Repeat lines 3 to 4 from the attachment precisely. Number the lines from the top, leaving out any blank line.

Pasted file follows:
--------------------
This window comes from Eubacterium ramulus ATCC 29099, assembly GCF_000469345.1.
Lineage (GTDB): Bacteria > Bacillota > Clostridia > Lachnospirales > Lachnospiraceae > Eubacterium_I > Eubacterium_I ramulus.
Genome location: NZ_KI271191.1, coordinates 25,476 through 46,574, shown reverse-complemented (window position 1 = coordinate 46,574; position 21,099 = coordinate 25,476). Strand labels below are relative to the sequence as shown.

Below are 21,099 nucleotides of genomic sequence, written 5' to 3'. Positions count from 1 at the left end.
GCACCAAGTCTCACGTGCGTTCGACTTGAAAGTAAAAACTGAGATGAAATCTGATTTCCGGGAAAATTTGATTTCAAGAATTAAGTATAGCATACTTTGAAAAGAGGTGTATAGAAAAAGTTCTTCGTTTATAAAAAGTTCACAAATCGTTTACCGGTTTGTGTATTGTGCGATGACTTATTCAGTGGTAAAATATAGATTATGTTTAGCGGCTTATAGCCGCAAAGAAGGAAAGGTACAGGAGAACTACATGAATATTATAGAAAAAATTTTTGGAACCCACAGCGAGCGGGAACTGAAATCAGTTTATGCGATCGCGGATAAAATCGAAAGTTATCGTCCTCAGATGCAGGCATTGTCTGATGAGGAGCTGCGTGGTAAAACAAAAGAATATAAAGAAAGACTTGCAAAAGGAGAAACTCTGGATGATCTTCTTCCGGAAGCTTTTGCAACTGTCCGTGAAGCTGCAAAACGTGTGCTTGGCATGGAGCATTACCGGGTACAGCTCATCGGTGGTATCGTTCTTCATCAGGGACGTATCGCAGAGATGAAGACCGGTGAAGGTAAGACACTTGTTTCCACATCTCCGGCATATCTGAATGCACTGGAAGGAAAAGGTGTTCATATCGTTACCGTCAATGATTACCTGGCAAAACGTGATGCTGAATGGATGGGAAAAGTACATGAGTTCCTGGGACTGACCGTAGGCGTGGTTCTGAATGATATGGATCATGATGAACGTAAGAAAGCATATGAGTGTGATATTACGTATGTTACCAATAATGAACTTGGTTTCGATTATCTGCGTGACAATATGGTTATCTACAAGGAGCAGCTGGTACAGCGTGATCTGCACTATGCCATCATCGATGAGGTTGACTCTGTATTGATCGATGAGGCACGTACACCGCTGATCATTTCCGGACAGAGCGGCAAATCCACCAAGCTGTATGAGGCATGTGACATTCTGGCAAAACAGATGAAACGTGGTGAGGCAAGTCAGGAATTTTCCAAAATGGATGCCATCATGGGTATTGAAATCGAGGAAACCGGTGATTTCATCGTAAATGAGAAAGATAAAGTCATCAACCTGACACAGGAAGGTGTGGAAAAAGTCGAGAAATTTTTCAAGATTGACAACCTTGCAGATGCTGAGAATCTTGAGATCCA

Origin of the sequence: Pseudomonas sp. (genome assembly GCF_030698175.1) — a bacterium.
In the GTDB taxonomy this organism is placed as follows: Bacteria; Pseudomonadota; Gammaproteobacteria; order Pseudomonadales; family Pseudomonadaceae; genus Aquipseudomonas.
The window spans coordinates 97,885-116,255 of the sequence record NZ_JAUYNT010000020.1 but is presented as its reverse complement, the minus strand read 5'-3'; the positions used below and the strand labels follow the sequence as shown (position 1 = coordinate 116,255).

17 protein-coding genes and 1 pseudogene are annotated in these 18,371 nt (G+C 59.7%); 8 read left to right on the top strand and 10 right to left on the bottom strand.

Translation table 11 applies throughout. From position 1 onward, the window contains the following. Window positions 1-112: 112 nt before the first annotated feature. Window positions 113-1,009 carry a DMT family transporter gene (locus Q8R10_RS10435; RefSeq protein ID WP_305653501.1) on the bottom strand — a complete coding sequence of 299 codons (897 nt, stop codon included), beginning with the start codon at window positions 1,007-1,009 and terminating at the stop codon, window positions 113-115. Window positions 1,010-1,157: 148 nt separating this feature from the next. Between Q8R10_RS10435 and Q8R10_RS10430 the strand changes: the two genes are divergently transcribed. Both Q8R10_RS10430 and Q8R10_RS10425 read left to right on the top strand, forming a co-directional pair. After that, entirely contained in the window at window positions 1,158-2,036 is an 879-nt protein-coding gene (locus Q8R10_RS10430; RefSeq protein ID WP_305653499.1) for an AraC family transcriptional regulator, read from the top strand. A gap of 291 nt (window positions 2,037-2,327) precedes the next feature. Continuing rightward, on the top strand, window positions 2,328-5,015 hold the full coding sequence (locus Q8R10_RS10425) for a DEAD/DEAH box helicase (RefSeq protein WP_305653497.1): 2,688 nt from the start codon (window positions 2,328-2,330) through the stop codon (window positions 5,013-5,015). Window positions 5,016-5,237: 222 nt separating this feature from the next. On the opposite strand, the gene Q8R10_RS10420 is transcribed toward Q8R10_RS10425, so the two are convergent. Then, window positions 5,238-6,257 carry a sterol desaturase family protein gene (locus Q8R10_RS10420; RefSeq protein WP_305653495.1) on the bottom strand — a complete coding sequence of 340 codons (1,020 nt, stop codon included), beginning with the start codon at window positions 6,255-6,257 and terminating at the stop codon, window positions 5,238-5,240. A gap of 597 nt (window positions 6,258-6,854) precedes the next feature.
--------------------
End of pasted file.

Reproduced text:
Genome location: NZ_KI271191.1, coordinates 25,476 through 46,574, shown reverse-complemented (window position 1 = coordinate 46,574; position 21,099 = coordinate 25,476). Strand labels below are relative to the sequence as shown.

Below are 21,099 nucleotides of genomic sequence, written 5' to 3'. Positions count from 1 at the left end.